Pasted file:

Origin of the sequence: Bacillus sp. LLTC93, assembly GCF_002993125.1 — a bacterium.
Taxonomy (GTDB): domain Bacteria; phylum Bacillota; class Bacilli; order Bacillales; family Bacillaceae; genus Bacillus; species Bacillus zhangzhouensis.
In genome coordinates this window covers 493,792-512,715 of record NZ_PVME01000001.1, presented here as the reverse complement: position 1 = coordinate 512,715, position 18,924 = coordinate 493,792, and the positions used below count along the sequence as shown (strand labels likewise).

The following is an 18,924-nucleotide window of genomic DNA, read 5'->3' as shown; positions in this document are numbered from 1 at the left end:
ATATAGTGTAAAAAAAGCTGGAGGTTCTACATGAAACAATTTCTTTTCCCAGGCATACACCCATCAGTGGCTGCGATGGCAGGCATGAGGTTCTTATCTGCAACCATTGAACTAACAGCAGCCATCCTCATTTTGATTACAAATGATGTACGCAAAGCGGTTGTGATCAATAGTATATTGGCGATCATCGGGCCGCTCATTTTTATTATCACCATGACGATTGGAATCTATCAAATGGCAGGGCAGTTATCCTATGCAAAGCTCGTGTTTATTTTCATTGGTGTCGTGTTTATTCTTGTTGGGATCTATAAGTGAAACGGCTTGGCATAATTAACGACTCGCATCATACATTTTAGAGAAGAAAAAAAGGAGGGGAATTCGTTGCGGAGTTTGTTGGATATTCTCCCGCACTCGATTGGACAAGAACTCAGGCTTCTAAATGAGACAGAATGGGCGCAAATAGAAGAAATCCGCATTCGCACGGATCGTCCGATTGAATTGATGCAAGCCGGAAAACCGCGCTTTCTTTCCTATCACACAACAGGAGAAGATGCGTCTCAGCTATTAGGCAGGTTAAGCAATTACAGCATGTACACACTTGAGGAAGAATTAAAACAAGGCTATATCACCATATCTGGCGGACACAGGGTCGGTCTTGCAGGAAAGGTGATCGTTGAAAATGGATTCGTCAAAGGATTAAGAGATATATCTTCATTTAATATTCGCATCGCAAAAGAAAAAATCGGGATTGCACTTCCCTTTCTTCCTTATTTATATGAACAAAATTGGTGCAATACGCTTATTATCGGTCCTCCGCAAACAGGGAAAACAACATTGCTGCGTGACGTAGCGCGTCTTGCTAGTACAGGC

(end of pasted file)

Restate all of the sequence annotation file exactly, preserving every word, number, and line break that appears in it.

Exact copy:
Origin of the sequence: Bacillus sp. LLTC93, assembly GCF_002993125.1 — a bacterium.
Taxonomy (GTDB): domain Bacteria; phylum Bacillota; class Bacilli; order Bacillales; family Bacillaceae; genus Bacillus; species Bacillus zhangzhouensis.
In genome coordinates this window covers 493,792-512,715 of record NZ_PVME01000001.1, presented here as the reverse complement: position 1 = coordinate 512,715, position 18,924 = coordinate 493,792, and the positions used below count along the sequence as shown (strand labels likewise).

The following is an 18,924-nucleotide window of genomic DNA, read 5'->3' as shown; positions in this document are numbered from 1 at the left end:
ATATAGTGTAAAAAAAGCTGGAGGTTCTACATGAAACAATTTCTTTTCCCAGGCATACACCCATCAGTGGCTGCGATGGCAGGCATGAGGTTCTTATCTGCAACCATTGAACTAACAGCAGCCATCCTCATTTTGATTACAAATGATGTACGCAAAGCGGTTGTGATCAATAGTATATTGGCGATCATCGGGCCGCTCATTTTTATTATCACCATGACGATTGGAATCTATCAAATGGCAGGGCAGTTATCCTATGCAAAGCTCGTGTTTATTTTCATTGGTGTCGTGTTTATTCTTGTTGGGATCTATAAGTGAAACGGCTTGGCATAATTAACGACTCGCATCATACATTTTAGAGAAGAAAAAAAGGAGGGGAATTCGTTGCGGAGTTTGTTGGATATTCTCCCGCACTCGATTGGACAAGAACTCAGGCTTCTAAATGAGACAGAATGGGCGCAAATAGAAGAAATCCGCATTCGCACGGATCGTCCGATTGAATTGATGCAAGCCGGAAAACCGCGCTTTCTTTCCTATCACACAACAGGAGAAGATGCGTCTCAGCTATTAGGCAGGTTAAGCAATTACAGCATGTACACACTTGAGGAAGAATTAAAACAAGGCTATATCACCATATCTGGCGGACACAGGGTCGGTCTTGCAGGAAAGGTGATCGTTGAAAATGGATTCGTCAAAGGATTAAGAGATATATCTTCATTTAATATTCGCATCGCAAAAGAAAAAATCGGGATTGCACTTCCCTTTCTTCCTTATTTATATGAACAAAATTGGTGCAATACGCTTATTATCGGTCCTCCGCAAACAGGGAAAACAACATTGCTGCGTGACGTAGCGCGTCTTGCTAGTACAGGC